Outcomes of Mitral Valve Repair Among High-Volume and Low-Volume Surgeons within a High-Volume Institution
Edward Percy1, Sameer Hirji1, Morgan Harloff1, Siobhan McGurk1, Akash Premkumar2, Alexandra Malarczyk1, Muntasir Chowdhury1, Farhang Yazdchi1, Tsuyoshi Kaneko1
1Division of Cardiac Surgery, Department of Surgery, Brigham and Women's Hospital, Harvard Medical School, Boston, MA 2Harvard Medical School, Boston, MA
Background: Volume-outcome relationships in mitral valve repair are well established and currently there is consideration of reimbursement-linked volume requirements. We aimed to examine whether low-volume (LV) surgeons can perform similarly to high-volume (HV) surgeons within the context of a high-volume mitral repair institution.
Methods: All mitral valve repair cases at a high-volume center from 1992 to 2019 were considered. Cases with concomitant procedures were excluded. The distinction between HV and LV surgeons was 20 mitral repair cases/year, based on previous literature. Outcomes of interest included operative mortality and observed-to-expected (O/E) ratio, adjusted using the Society of Thoracic Surgeons (STS) predicted risk of mortality score.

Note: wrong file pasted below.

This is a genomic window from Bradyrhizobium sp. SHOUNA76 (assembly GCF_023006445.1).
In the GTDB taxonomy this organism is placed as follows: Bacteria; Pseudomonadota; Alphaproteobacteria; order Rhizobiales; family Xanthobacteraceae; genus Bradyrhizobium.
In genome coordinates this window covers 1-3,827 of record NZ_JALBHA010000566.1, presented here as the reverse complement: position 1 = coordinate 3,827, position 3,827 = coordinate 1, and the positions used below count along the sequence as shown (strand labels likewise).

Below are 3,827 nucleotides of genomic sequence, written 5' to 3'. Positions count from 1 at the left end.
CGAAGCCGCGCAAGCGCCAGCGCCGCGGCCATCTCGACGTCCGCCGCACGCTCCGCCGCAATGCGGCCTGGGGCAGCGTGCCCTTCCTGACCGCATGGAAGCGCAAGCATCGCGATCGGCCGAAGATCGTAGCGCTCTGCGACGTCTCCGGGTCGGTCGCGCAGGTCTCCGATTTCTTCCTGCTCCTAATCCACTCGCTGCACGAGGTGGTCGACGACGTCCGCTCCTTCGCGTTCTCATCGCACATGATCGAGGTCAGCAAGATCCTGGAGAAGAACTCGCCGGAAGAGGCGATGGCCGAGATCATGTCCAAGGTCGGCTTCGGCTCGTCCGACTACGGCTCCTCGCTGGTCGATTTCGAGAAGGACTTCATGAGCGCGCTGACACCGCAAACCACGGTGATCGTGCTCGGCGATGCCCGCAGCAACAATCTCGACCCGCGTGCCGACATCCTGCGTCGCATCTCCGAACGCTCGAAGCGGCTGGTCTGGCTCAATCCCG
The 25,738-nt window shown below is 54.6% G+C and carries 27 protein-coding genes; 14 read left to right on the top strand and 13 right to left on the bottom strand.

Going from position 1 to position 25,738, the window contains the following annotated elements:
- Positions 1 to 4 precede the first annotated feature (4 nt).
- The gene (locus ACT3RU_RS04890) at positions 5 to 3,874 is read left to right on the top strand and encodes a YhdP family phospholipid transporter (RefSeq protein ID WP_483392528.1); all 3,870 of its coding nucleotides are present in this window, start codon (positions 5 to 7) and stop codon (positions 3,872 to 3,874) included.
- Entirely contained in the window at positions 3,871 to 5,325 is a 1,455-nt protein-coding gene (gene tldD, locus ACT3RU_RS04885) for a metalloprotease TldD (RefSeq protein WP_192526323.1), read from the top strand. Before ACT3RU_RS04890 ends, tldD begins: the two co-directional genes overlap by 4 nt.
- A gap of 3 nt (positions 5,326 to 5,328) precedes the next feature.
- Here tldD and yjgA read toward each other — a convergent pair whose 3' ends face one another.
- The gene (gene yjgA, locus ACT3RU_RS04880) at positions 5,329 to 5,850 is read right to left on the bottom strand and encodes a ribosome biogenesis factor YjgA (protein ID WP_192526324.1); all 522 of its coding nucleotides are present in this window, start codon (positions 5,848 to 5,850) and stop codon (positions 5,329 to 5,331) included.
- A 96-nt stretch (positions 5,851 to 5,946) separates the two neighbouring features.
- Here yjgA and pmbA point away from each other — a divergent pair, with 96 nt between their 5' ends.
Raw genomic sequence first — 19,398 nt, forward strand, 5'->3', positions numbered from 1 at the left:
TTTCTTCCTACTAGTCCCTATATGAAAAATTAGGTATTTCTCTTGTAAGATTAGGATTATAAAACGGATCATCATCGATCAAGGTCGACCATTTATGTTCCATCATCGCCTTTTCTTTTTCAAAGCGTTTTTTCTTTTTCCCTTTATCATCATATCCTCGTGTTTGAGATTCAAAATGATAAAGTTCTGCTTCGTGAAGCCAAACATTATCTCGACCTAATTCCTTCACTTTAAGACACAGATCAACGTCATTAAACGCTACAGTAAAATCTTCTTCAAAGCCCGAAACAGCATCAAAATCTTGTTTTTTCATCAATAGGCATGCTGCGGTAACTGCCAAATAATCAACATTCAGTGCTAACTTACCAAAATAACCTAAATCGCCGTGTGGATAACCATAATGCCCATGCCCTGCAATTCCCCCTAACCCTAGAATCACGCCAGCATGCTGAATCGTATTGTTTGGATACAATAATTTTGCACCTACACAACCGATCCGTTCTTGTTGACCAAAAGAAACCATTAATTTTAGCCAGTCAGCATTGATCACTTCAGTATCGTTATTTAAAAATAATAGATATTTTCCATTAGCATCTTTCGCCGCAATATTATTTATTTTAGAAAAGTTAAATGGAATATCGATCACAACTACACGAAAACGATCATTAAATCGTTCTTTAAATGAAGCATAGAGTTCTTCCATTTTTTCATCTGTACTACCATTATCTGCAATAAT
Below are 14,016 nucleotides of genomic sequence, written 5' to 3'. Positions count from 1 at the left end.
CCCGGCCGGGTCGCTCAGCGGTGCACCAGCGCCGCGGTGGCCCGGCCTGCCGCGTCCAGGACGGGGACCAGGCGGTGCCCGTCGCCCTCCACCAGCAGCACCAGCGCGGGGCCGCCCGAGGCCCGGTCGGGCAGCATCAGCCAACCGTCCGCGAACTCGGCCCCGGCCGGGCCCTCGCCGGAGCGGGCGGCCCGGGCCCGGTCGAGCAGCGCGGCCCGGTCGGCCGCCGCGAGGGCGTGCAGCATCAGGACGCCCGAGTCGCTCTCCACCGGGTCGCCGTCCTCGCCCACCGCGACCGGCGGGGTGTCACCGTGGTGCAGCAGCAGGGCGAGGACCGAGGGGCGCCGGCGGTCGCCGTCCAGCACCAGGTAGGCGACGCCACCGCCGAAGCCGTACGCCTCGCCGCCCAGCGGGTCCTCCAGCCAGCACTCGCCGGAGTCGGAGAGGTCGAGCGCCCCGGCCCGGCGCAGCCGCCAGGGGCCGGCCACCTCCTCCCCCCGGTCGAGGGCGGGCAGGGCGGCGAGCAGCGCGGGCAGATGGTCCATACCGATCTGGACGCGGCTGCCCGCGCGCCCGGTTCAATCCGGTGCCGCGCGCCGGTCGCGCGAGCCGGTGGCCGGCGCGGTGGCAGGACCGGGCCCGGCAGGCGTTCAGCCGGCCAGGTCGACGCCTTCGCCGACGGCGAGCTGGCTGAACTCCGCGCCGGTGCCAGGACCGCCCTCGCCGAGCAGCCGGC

Results: In total, 2530 isolated mitral valve repairs were included. Four surgeons made up the HV group and 7 were in the LV group. Baseline patient characteristics were similar between groups, however STS scores were slightly higher among the HV group (1.4% vs. 1.2%, p=0.009). HV surgeons had shorter aortic cross-clamp and total bypass times compared to LV surgeons (Panel A). However, there were no differences in morbidity and both operative mortality (1.0% vs. 1.4%, p=0.167) and O/E mortality ratio (0.5 vs. 0.8, p=0.167) were similar for HV and LV surgeons (Panel B).
Conclusion: Volume-outcome relationships for mitral valve repair may be mitigated in experienced centers. Decisions regarding volume limits for reimbursmenet should consider both institutional and individual minimum case thresholds.
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